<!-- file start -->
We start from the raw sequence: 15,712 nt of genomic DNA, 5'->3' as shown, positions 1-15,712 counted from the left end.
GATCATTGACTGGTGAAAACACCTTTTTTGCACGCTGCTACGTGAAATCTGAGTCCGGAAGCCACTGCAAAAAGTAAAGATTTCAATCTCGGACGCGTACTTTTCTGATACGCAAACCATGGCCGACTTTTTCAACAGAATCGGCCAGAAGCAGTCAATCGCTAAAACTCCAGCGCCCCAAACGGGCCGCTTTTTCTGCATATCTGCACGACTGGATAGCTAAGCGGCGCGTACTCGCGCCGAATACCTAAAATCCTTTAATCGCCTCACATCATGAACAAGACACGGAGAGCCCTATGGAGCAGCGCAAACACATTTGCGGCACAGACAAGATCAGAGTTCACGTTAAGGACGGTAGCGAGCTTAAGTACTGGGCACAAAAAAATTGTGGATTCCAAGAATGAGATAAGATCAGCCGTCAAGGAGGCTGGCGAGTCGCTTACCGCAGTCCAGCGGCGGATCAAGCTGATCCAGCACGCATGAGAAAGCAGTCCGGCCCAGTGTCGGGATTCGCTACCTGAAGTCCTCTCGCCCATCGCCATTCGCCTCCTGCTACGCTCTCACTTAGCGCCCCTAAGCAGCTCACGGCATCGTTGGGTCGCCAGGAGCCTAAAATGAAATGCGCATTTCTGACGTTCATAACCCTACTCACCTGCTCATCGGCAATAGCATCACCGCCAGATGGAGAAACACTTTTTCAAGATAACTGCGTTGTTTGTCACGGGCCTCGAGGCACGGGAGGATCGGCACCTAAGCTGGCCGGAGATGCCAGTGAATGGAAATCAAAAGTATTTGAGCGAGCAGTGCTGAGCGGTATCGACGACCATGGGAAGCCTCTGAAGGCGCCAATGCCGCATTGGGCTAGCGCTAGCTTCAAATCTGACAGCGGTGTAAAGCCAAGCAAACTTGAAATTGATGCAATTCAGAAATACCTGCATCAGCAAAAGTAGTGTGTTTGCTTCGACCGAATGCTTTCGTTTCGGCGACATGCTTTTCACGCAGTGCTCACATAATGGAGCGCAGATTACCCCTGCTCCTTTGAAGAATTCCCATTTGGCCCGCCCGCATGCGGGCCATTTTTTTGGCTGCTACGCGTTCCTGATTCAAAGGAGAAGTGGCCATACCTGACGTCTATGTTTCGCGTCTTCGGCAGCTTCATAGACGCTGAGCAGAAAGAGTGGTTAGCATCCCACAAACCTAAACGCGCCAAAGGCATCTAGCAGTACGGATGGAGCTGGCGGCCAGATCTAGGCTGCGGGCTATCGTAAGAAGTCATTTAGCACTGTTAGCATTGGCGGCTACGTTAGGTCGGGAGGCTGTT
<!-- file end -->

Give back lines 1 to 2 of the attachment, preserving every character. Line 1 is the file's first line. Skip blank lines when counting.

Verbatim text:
We start from the raw sequence: 15,712 nt of genomic DNA, 5'->3' as shown, positions 1-15,712 counted from the left end.
GATCATTGACTGGTGAAAACACCTTTTTTGCACGCTGCTACGTGAAATCTGAGTCCGGAAGCCACTGCAAAAAGTAAAGATTTCAATCTCGGACGCGTACTTTTCTGATACGCAAACCATGGCCGACTTTTTCAACAGAATCGGCCAGAAGCAGTCAATCGCTAAAACTCCAGCGCCCCAAACGGGCCGCTTTTTCTGCATATCTGCACGACTGGATAGCTAAGCGGCGCGTACTCGCGCCGAATACCTAAAATCCTTTAATCGCCTCACATCATGAACAAGACACGGAGAGCCCTATGGAGCAGCGCAAACACATTTGCGGCACAGACAAGATCAGAGTTCACGTTAAGGACGGTAGCGAGCTTAAGTACTGGGCACAAAAAAATTGTGGATTCCAAGAATGAGATAAGATCAGCCGTCAAGGAGGCTGGCGAGTCGCTTACCGCAGTCCAGCGGCGGATCAAGCTGATCCAGCACGCATGAGAAAGCAGTCCGGCCCAGTGTCGGGATTCGCTACCTGAAGTCCTCTCGCCCATCGCCATTCGCCTCCTGCTACGCTCTCACTTAGCGCCCCTAAGCAGCTCACGGCATCGTTGGGTCGCCAGGAGCCTAAAATGAAATGCGCATTTCTGACGTTCATAACCCTACTCACCTGCTCATCGGCAATAGCATCACCGCCAGATGGAGAAACACTTTTTCAAGATAACTGCGTTGTTTGTCACGGGCCTCGAGGCACGGGAGGATCGGCACCTAAGCTGGCCGGAGATGCCAGTGAATGGAAATCAAAAGTATTTGAGCGAGCAGTGCTGAGCGGTATCGACGACCATGGGAAGCCTCTGAAGGCGCCAATGCCGCATTGGGCTAGCGCTAGCTTCAAATCTGACAGCGGTGTAAAGCCAAGCAAACTTGAAATTGATGCAATTCAGAAATACCTGCATCAGCAAAAGTAGTGTGTTTGCTTCGACCGAATGCTTTCGTTTCGGCGACATGCTTTTCACGCAGTGCTCACATAATGGAGCGCAGATTACCCCTGCTCCTTTGAAGAATTCCCATTTGGCCCGCCCGCATGCGGGCCATTTTTTTGGCTGCTACGCGTTCCTGATTCAAAGGAGAAGTGGCCATACCTGACGTCTATGTTTCGCGTCTTCGGCAGCTTCATAGACGCTGAGCAGAAAGAGTGGTTAGCATCCCACAAACCTAAACGCGCCAAAGGCATCTAGCAGTACGGATGGAGCTGGCGGCCAGATCTAGGCTGCGGGCTATCGTAAGAAGTCATTTAGCACTGTTAGCATTGGCGGCTACGTTAGGTCGGGAGGCTGTT